Oct. 23, 2006
By Kimberley Hoidal, California Media Relations
[This story originally appeared in the October21 issue of "Kickoff," the official California game day program]
Senior defensive end Abu Ma'afala has been a key player for the California football team this fall, helping the Golden Bears to the No. 11 ranking in the nation. A transfer from the University of Hawai'i in his second year with the Bears, Ma'afala is not just a key player on the field, he is an inspirational person off the field.
You will be ending your career here at Cal following the conclusion of the season, what will you leave with?
A good education first of all. Also how to self motivate and push myself even when I don't feel like it. I developed a work-ethic here at Cal.
What is your fondest memory on the field at Cal?
Playing against my best friend at Oregon (Enoka Lucas). Just because we were best friends all through high school and we wanted to stick together through college, but we didn't. With me initially going to Hawai'i out of high school I thought I would never get to play against any him. To actually play against him, felt like I was in high school all over again, just having fun.
What is your major at Cal? And what do you intend to do with it?
I am majoring in American studies with an emphasis on minorities in education in the United States. I still want to pursue a career in dentistry, but I am not sure if that will happen because of my family situation. If I don't become a dentist, I think I would want to become a social worker to be able to go back to Hawai'i and help those in dire need. I came from that kind of situation and I want to try to help them make it out of it.
Who has influenced you the most in your life and why?
I would have to say my step dad. He is just a great example of unconditional love. I wasn't his own son, but he cared for me, just as he cared for his own kids. He sacrificed a lot. He and my mom took care of my son, when I was here at Cal for the first two years. He loves my son, just as much as he loves me. I am not even his blood, but that shows how much he was there for me when other people weren't. He's really shown me how it is to be a father figure.
What is your favorite thing to do with your son, Levi?
Now that I am here at Cal I just think it is seeing him. But one of my most favorite things is when I get home at night and he looks at me and says, `Daddy,' and then runs to me to hug me; and probably sleeping with him. He does so many things unconsciously that it makes me feel good. He will grab my hand and put it around him right before he is about to fall asleep. In order to fall asleep he has to be touching some part of my body. It just makes me feel so good.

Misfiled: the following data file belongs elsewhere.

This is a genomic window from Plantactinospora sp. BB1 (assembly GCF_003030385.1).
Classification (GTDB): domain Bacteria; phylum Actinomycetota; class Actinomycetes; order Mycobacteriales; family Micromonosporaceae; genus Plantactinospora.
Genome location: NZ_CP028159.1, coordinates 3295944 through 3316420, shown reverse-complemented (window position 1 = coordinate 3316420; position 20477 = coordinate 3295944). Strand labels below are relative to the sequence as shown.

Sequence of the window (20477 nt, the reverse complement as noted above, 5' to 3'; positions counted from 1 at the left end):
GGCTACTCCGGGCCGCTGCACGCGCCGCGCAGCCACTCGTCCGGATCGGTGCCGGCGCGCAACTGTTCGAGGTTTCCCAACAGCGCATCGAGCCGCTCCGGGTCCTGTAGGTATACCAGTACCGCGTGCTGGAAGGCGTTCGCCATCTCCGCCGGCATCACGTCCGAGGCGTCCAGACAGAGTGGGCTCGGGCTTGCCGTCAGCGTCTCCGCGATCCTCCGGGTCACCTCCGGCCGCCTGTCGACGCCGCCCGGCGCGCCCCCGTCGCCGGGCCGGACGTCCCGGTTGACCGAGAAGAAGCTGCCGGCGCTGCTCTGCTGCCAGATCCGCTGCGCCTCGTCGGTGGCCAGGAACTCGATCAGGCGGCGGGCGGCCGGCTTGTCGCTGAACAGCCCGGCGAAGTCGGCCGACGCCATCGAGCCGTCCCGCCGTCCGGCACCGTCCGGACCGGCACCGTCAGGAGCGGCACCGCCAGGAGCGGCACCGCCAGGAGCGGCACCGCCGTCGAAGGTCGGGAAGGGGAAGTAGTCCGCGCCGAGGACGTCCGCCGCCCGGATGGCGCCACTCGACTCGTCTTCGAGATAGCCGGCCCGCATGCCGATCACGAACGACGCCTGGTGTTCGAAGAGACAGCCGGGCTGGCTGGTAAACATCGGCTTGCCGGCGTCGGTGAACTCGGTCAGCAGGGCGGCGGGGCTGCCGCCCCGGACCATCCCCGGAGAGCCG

What has been your favorite class at Cal? Why?
Education 140, because I had an opportunity to tutor at Cole Middle School in west Oakland. It was pretty much a mirror image of what it is in Hawai'i, but it is a different demographic. I got to give back, that is my biggest thing I want to do in my life, is somehow help others. So being able to tutor and just talk to the kids. I used to bring them food if they did their homework. Letting them see they could make it too was cool.
If you could go against one player - who would it be and why?
Probably would have to be my uncle Chris (Fuamatu-Ma'afala). I was hoping if I got a shot at the NFL, he would still be in the league. I grew up watching him and I wanted to be just like him growing up. I was his biggest fan. I just wanted to see if all the stories were true. You hear people talk about him `he's this, he's that' and he was all-everything at Utah and he did well in the NFL. I wanted to see for myself if he was legit.
Where did you get your nickname Abu?
My sister. When we were babies she couldn't say Albert, so she kept saying `Abu'.
Who has helped you the most since arriving in Berkeley?
My mom. Like I said my step dad and her took care of my son while I was gone; my mom did everything in her power to make this experience as easy as possible. There were things in my personal life that were going on that if I would have had to do it alone, I don't think I would have made it and finished here at Cal. My mom just did everything she could possibly do and more, to make sure all I had to do was go to school and play football.
What do you miss about being away from Hawai'i?
Initially it was my son for the first two years, because I didn't have him here and it was rough being away from him. Now I think it is the people, the feeling is different. Everyone calls it the "Aloha spirit." It is just different when you walk around Hawaii and you walk around here.
As a transfer from Hawai'i how was the adjustment from one program to another? And what was the biggest difference?
I guess it would be the demands the football program has on you as a player. It is a lot more demanding pretty much. You have to put in a lot more effort and manage your time a lot better in order to stay on top of things and be successful.
If you could do anything on the football field what would it be?
I would be a kicker and a punter because I wouldn't have to practice [said with a laugh].